extended by the land route to Poland and Germany, as it extends even now to Novogorod. Professor Mahaffy calls the attention of explorers to " TIntrodden Italy "—Calabria, where so few travellers go, and where, he says, some of the oldest ruins in Europe may still be found. He confirms the accounts of the wretched condition of the peasantry, who are worse off
than Irishmen, and are almost driven into brigandage by the middlemen, who hire entire districts of the landlords, and then extract every attainable sou. Mr. James Cabitt sends a most interesting paper on "Wren's Work," in which.he maintains that the great architect was as much fettered as we are by the want of artistic workmen, and met the difficulty by relying on archi- tecture proper for the beauty of buildings, and not the orna- ments placed on buildings :— " Imagine all the detail removed : in Wren's best work there will still be left a beautiful design, while in most modern classic there will only be a shapeless mass of haphazard building. All that people will see in this latter sort of work, some day, will be its shapelessness, plus its unfashionableness. In Wren's masterpieces, on the contrary, the beauty of the main forma is striking enough to overpower the triteness of the minor features. The inner thought, which was the master's own, shines through the too familiar ornaments with which he surrounded it. It is beautiful without counting its style ; it is beautiful even if its style offends us."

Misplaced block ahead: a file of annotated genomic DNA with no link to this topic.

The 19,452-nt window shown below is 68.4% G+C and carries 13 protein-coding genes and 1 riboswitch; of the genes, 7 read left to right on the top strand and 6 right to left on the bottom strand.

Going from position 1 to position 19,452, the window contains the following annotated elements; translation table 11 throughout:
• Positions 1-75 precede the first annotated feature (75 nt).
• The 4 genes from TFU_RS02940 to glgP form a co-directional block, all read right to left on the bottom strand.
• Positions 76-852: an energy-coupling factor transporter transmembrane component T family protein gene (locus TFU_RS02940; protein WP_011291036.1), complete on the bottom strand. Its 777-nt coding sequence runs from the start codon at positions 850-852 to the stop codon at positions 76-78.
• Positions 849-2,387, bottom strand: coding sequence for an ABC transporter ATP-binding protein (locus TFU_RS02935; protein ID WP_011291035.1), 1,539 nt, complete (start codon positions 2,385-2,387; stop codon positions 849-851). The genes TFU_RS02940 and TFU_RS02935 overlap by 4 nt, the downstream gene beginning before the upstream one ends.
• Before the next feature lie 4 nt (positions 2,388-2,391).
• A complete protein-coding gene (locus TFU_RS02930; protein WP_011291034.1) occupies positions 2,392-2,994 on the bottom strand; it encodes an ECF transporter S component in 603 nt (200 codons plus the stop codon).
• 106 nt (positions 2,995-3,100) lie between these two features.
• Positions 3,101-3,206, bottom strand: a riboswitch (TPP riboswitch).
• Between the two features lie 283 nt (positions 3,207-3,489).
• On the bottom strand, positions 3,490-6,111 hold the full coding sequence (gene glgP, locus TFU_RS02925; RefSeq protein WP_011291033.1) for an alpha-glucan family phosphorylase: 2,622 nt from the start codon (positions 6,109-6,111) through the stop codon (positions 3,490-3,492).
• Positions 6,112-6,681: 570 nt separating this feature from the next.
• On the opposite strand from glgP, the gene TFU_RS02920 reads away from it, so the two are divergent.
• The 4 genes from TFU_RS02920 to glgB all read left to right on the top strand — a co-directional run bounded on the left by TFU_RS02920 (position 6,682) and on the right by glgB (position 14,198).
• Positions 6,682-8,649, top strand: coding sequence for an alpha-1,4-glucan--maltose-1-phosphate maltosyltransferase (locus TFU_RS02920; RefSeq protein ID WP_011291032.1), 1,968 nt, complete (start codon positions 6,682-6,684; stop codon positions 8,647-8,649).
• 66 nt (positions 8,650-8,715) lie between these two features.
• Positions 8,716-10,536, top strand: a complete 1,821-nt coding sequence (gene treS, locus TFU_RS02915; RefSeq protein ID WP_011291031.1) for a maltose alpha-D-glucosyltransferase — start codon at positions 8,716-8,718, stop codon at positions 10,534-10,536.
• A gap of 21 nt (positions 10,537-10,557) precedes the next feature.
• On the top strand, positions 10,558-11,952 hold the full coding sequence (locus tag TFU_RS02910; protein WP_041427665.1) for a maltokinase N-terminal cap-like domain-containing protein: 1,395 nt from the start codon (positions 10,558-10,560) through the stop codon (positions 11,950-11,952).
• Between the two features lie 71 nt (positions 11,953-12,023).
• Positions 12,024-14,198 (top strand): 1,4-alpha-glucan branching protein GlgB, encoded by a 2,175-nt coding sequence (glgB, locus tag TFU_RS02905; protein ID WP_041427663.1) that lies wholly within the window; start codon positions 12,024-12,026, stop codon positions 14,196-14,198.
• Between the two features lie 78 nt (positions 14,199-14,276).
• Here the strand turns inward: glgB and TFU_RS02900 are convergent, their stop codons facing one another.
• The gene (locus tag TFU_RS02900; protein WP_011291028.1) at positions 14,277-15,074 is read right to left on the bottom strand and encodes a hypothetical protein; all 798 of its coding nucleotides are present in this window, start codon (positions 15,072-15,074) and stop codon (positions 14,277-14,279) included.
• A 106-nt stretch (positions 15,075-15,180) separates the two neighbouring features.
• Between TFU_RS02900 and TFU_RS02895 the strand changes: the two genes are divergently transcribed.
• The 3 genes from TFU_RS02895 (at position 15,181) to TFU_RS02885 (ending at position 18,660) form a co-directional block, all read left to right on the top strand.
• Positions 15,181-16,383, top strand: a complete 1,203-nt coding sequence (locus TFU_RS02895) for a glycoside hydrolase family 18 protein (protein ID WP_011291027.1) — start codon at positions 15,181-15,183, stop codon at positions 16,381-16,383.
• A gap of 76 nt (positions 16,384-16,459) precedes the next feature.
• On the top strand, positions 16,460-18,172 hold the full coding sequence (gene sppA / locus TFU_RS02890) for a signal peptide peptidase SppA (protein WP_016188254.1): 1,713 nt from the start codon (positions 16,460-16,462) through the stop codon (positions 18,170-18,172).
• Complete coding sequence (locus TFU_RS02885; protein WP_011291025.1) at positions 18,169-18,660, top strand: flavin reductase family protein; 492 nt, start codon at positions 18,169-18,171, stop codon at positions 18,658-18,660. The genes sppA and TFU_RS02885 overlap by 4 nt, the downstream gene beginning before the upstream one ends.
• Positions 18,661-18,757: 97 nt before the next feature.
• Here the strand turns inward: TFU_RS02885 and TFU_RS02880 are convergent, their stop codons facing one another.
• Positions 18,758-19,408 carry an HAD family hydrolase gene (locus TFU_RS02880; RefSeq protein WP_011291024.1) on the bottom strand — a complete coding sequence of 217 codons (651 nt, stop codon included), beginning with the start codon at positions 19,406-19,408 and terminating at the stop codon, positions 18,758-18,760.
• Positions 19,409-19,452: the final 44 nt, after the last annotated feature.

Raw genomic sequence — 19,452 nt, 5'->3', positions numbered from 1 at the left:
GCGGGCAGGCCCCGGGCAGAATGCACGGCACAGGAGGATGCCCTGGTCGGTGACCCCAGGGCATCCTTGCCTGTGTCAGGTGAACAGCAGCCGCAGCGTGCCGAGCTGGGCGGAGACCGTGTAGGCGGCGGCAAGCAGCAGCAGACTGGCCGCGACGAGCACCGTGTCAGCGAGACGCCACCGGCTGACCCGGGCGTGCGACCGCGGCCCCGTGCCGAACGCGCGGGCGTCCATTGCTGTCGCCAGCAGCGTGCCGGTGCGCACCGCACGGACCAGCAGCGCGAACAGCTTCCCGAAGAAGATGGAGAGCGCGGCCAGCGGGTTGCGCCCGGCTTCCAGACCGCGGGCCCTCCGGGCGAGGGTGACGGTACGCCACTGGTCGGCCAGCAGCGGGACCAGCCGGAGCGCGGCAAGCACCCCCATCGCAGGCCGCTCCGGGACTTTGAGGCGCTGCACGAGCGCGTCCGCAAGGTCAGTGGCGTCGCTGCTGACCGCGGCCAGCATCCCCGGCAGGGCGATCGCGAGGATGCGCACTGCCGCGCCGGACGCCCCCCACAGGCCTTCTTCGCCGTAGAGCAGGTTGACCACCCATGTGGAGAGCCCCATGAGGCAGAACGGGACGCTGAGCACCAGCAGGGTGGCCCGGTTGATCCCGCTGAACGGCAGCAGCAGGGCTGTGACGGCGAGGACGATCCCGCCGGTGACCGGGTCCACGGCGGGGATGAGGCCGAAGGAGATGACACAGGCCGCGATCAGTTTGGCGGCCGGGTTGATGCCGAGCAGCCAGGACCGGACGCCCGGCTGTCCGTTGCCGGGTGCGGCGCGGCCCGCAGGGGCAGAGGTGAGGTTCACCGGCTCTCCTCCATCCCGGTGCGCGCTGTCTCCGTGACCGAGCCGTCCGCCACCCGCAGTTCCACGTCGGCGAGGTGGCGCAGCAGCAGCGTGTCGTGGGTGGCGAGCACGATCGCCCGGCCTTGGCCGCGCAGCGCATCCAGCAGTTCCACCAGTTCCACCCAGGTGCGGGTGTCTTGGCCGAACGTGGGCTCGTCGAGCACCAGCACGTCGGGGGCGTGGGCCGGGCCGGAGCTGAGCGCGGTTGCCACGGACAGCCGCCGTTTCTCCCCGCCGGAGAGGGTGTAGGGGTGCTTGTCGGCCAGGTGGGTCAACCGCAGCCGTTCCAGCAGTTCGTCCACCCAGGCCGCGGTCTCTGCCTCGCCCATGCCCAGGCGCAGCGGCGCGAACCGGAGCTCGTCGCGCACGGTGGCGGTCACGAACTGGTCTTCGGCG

Mr. Swinburne sings the praise of Chaucer, not too melodi- ously, in the Nineteenth Century; and Mr. Spencer deals smartly with Mr. Harrison, declaring that Comtism is a retrogressive religion, a revival in its essence of the Pagan worship of dead ancestors. Mr. Spencer, like others, fails to see why "the blameworthy are to be excluded from our conception of humanity," and pours out scorn on the notion of worshipping that very weak entity—modern man,—" a hundred million Pagans masquerading as Christians." Sir Samuel Baker fights once more for his view that part of the Soudan is indispensable to Egypt, and Mr. E. Dicey denounces the Agreement with
France as " a surrender:" He maintains that we must drive back the Mandi, and that to do. that work and then give up
Egypt is "the very climax of extravagance." " We have not lost the courage to figlit, but we have lost the courage to rule." Sir Richard Cross defends the Livery Companies of the City, maintaining that they have done much good work and may do more, especially in furthering the interests of the artisans of London, and substituting benevolence for